Pavlova: is a meringue-based dessert named after the Russian ballet dancer Anna Pavlova. (Wikipedia)
I had been on a meringue kick having started with baking a lemon meringue pie, then Forgotten Kisses (meringue cookies) and now this. I never heard about Pavlova Cake until an Australian buddy brought it to my attention. Researching this dessert, I found there have been arguments over where this cake originated from, whether it was in Australia or New Zealand. The last I’ve read, New Zealand is the winner but I’m sure many people will dispute this. I was a bit apprehensive about this cake and how it would taste but now I’m hooked. It has a light, airy, white mashmellow type filling with a crisp, egg shell colored crust on the outside. It is usually topped with homemade whipped cream and fresh fruit. I topped mine with strawberries and kiwi as this time of year in Saskatchewan doesn’t provide a wide variety of fresh fruit that doesn’t cost an arm and a leg.
Pavlova cake with strawberries and kiwi.
In baking this cake, one difference I noticed was the addition of white vinegar that my other meringue baking didn’t include. It also baked at a lower temperature and the resulting color was an off white egg shell coloring versus the pure white coloring in my other baking. I found the cake harder to remove from the parchment paper without the help of adding cornstarch to the parchment paper prior to adding the batter. You should be prepared that the cake may cave in and it can crack easily but it is definitely worth it in the long run.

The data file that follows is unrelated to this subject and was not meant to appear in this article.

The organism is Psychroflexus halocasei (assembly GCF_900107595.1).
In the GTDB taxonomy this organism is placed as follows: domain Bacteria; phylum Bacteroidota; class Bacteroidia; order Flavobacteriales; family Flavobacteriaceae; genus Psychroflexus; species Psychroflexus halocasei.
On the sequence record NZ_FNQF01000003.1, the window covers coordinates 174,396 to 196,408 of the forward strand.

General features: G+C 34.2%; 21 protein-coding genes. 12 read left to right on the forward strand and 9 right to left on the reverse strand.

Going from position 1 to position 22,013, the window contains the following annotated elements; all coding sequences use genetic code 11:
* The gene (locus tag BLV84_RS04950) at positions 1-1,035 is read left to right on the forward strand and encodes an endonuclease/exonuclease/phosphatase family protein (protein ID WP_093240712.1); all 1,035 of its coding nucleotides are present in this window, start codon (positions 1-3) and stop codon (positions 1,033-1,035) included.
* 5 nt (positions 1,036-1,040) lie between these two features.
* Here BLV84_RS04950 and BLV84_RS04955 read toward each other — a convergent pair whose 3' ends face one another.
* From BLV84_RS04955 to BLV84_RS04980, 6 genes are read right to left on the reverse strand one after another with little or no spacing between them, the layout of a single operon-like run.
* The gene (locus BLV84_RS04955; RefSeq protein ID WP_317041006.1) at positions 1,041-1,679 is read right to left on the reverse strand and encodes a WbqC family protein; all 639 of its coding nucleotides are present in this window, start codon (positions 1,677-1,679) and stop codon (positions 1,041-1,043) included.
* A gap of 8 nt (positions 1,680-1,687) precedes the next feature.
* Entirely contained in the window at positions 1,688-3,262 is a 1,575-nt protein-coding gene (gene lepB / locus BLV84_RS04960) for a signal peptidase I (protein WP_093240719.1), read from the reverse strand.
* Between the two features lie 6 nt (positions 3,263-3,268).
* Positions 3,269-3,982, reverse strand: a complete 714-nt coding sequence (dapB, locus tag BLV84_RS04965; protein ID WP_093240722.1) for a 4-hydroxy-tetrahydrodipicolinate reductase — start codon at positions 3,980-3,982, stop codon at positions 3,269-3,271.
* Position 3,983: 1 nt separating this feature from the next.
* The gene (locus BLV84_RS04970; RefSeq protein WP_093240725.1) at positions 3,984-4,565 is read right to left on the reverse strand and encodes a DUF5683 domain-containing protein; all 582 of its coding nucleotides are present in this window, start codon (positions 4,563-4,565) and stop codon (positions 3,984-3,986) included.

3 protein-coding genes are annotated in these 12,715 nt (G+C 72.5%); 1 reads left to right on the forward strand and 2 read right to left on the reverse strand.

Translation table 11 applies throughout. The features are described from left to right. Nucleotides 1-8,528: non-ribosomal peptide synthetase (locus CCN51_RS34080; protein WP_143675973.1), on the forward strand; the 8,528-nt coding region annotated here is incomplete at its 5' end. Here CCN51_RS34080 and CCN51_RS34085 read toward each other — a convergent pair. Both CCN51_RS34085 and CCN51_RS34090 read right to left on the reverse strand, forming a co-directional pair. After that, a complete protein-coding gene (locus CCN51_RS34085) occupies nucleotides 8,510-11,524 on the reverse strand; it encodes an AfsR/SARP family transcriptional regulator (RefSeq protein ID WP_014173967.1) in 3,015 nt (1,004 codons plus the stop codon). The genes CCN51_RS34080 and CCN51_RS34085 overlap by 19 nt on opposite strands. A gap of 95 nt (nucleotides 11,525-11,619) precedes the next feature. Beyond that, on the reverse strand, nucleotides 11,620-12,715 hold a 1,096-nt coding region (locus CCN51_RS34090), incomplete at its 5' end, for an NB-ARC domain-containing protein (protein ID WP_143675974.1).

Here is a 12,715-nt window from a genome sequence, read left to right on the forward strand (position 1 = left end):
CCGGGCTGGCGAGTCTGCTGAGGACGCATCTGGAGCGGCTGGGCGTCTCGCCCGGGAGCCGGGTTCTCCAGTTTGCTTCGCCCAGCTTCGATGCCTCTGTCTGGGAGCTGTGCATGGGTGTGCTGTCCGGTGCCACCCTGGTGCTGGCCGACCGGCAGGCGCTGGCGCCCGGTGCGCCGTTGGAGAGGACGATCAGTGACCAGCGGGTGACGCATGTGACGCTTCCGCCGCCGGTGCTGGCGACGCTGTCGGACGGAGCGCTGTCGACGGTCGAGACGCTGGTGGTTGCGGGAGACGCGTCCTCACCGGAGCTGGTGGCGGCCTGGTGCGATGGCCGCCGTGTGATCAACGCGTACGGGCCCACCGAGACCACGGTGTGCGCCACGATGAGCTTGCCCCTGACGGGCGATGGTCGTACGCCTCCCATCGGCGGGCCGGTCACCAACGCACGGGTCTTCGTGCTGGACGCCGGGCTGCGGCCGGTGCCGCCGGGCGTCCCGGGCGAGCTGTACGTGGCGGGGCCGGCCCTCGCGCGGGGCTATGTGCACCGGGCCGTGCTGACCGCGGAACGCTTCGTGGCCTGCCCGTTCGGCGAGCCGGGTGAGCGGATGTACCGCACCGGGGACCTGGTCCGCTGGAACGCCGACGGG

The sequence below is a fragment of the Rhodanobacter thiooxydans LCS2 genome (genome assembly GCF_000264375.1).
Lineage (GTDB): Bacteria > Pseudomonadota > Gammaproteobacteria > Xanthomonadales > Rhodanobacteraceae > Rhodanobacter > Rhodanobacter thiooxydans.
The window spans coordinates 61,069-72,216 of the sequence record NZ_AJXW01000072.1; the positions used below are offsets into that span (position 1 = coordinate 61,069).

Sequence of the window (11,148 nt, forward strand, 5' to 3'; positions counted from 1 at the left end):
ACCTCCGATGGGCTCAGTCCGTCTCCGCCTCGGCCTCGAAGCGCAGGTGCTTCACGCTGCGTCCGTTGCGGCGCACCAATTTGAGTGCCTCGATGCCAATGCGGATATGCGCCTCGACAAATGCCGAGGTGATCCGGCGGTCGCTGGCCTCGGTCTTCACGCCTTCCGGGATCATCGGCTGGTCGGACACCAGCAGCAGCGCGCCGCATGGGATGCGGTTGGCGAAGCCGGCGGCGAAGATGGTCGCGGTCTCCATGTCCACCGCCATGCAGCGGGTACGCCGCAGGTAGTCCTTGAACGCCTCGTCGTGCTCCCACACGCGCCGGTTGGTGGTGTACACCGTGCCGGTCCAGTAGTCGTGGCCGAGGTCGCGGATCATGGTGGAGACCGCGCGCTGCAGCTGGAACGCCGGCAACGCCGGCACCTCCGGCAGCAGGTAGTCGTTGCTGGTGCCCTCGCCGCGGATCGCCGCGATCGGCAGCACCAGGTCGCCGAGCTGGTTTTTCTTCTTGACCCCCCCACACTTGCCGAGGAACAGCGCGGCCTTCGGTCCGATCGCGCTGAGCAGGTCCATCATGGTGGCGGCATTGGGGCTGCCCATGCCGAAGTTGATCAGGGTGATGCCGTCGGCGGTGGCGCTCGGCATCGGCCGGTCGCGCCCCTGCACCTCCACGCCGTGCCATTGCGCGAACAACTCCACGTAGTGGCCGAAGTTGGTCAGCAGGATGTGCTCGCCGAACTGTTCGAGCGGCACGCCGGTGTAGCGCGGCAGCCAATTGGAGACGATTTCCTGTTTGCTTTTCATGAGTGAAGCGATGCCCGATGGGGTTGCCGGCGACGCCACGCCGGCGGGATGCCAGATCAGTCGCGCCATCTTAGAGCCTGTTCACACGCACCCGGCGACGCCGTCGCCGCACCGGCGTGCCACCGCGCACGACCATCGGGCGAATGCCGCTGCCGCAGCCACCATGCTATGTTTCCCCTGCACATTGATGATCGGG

smoothie [ˈsmo͞oT͟Hē]: A thick, smooth drink of fresh fruit puréed with milk, yogurt, or ice cream. (Wikipedia)
I never used to make smoothies at home. I usually went out to Booster Juice for a Matcha Monsoon but never made it at home. However I decided it was something I should make as they are good for you and I should have it more often than once in a blue moon. Smoothies requires just a few ingredients you can find in your local grocery store and a blender. That’s it, it’s just that simple.
Depending on the smoothie you make, they can provide you with a number of benefits. For someone like me who normally doesn’t eat breakfast, it provides me with all the nutrients I need to get through the day all in one serving. I like to incorporate almond milk as it contains a lot of water keeping me hydrated, and the calcium and vitamin D needed to keep my bones strong. Almond milk promotes good cholesterol levels while decreasing bad cholesterol, good for those who have high cholesterol. I don’t think I need to go into the benefits of eating vegetables and fruits but smoothies do help meet your daily intake of them. One other benefit worth mentioning is that it helps lose weight, though it does depend on what you put in your smoothie. For example, if you have a smoothie as a meal replacement, it’ll definitely help you lose weight if you replace a 900 calorie meal with a 500 calorie smoothie. Smoothies are filling but delicious at the same time.
1 cup frozen berries, no sugar or preservatives added (I like mixed berries consisting of strawberries, blueberries and rasberries)
1 cup plain yoghurt
1/2 almond milk
honey to taste
handful of ice
Add all the ingredients into a blender and blend until smooth. Garnish with a sprig of mint. Enjoy!